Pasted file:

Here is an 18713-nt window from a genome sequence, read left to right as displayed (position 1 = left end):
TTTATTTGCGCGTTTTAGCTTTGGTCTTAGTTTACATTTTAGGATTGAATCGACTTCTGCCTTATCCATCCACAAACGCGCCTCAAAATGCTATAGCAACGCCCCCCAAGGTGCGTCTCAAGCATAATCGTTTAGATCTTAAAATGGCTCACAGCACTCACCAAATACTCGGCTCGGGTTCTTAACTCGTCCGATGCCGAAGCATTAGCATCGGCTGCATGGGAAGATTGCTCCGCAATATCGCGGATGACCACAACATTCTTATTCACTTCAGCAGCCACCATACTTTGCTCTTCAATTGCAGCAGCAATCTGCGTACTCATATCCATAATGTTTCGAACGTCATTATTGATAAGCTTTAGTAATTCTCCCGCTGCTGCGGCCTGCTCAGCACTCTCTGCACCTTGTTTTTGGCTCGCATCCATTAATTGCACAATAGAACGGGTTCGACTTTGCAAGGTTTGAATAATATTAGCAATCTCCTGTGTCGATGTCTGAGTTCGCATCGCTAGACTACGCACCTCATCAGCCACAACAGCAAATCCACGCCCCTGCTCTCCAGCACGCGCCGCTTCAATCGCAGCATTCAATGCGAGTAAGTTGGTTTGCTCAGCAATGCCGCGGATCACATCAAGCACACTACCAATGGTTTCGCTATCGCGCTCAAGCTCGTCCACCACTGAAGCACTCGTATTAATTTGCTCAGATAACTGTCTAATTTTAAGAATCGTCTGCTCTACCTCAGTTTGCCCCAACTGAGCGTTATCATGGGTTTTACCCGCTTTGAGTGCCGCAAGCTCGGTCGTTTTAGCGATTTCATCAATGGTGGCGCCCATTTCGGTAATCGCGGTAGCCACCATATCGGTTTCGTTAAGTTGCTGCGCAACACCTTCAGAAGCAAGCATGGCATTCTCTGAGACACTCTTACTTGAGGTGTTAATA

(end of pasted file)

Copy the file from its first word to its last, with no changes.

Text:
Here is an 18713-nt window from a genome sequence, read left to right as displayed (position 1 = left end):
TTTATTTGCGCGTTTTAGCTTTGGTCTTAGTTTACATTTTAGGATTGAATCGACTTCTGCCTTATCCATCCACAAACGCGCCTCAAAATGCTATAGCAACGCCCCCCAAGGTGCGTCTCAAGCATAATCGTTTAGATCTTAAAATGGCTCACAGCACTCACCAAATACTCGGCTCGGGTTCTTAACTCGTCCGATGCCGAAGCATTAGCATCGGCTGCATGGGAAGATTGCTCCGCAATATCGCGGATGACCACAACATTCTTATTCACTTCAGCAGCCACCATACTTTGCTCTTCAATTGCAGCAGCAATCTGCGTACTCATATCCATAATGTTTCGAACGTCATTATTGATAAGCTTTAGTAATTCTCCCGCTGCTGCGGCCTGCTCAGCACTCTCTGCACCTTGTTTTTGGCTCGCATCCATTAATTGCACAATAGAACGGGTTCGACTTTGCAAGGTTTGAATAATATTAGCAATCTCCTGTGTCGATGTCTGAGTTCGCATCGCTAGACTACGCACCTCATCAGCCACAACAGCAAATCCACGCCCCTGCTCTCCAGCACGCGCCGCTTCAATCGCAGCATTCAATGCGAGTAAGTTGGTTTGCTCAGCAATGCCGCGGATCACATCAAGCACACTACCAATGGTTTCGCTATCGCGCTCAAGCTCGTCCACCACTGAAGCACTCGTATTAATTTGCTCAGATAACTGTCTAATTTTAAGAATCGTCTGCTCTACCTCAGTTTGCCCCAACTGAGCGTTATCATGGGTTTTACCCGCTTTGAGTGCCGCAAGCTCGGTCGTTTTAGCGATTTCATCAATGGTGGCGCCCATTTCGGTAATCGCGGTAGCCACCATATCGGTTTCGTTAAGTTGCTGCGCAACACCTTCAGAAGCAAGCATGGCATTCTCTGAGACACTCTTACTTGAGGTGTTAATA